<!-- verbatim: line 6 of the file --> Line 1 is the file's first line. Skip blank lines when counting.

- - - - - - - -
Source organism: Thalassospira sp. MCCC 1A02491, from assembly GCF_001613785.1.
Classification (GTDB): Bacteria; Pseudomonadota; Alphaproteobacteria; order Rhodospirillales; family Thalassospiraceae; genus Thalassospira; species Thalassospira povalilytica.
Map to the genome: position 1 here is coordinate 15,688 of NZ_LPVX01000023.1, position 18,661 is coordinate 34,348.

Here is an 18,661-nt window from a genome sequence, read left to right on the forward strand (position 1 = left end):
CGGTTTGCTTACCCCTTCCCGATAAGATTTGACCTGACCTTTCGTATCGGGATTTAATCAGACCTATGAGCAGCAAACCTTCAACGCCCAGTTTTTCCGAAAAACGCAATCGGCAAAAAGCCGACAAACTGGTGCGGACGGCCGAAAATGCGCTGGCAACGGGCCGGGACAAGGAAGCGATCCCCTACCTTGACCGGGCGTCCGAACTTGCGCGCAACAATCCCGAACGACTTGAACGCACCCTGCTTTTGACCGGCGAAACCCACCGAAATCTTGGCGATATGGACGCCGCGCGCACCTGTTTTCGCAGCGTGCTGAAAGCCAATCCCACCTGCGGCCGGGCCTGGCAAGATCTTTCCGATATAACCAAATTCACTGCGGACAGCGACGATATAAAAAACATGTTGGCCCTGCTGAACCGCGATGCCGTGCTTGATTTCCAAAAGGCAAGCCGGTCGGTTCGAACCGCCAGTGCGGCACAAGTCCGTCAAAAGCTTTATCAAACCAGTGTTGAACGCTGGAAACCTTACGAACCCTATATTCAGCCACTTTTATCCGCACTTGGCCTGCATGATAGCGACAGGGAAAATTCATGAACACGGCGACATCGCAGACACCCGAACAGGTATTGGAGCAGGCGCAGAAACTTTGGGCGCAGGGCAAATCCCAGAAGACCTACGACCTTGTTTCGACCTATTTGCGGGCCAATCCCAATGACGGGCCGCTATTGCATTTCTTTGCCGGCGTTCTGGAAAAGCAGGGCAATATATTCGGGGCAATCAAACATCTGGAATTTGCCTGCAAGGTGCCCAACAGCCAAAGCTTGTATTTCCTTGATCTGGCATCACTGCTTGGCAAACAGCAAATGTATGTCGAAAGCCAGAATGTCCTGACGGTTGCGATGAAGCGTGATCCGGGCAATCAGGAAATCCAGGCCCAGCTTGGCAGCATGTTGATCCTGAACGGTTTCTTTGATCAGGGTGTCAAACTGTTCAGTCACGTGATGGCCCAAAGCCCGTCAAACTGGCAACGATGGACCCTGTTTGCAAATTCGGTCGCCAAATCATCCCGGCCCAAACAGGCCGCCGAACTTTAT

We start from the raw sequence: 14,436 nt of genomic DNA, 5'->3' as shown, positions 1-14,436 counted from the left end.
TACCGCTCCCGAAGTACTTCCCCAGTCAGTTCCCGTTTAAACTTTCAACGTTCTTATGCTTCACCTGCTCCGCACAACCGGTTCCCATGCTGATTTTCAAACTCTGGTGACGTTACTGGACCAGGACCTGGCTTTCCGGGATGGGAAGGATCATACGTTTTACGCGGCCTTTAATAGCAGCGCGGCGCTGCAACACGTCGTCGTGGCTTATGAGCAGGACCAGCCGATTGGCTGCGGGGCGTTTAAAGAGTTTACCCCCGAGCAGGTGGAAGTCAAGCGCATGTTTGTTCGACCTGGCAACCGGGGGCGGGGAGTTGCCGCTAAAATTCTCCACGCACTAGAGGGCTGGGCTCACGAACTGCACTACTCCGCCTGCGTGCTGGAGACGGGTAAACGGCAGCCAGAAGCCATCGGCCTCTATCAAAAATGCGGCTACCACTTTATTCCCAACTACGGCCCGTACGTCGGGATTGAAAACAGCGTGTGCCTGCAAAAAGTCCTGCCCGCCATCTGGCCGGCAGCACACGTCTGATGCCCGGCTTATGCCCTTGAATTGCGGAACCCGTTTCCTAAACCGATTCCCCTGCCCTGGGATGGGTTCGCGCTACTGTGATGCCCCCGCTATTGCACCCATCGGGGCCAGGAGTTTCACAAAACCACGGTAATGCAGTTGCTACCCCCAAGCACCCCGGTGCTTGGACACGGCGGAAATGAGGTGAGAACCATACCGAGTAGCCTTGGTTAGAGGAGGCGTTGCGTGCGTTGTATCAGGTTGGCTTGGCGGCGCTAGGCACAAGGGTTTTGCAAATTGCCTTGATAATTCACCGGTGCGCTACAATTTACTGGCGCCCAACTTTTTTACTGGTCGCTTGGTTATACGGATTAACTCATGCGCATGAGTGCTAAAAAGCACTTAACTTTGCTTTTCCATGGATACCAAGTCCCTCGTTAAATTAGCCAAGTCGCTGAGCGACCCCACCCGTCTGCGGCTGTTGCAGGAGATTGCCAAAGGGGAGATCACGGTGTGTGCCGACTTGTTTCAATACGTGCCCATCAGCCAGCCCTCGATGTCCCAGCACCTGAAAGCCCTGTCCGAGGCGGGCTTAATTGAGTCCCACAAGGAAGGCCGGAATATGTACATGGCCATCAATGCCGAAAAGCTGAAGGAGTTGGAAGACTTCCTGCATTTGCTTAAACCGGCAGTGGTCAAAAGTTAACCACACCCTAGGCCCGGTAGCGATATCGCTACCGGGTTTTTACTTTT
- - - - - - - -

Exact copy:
We start from the raw sequence: 14,436 nt of genomic DNA, 5'->3' as shown, positions 1-14,436 counted from the left end.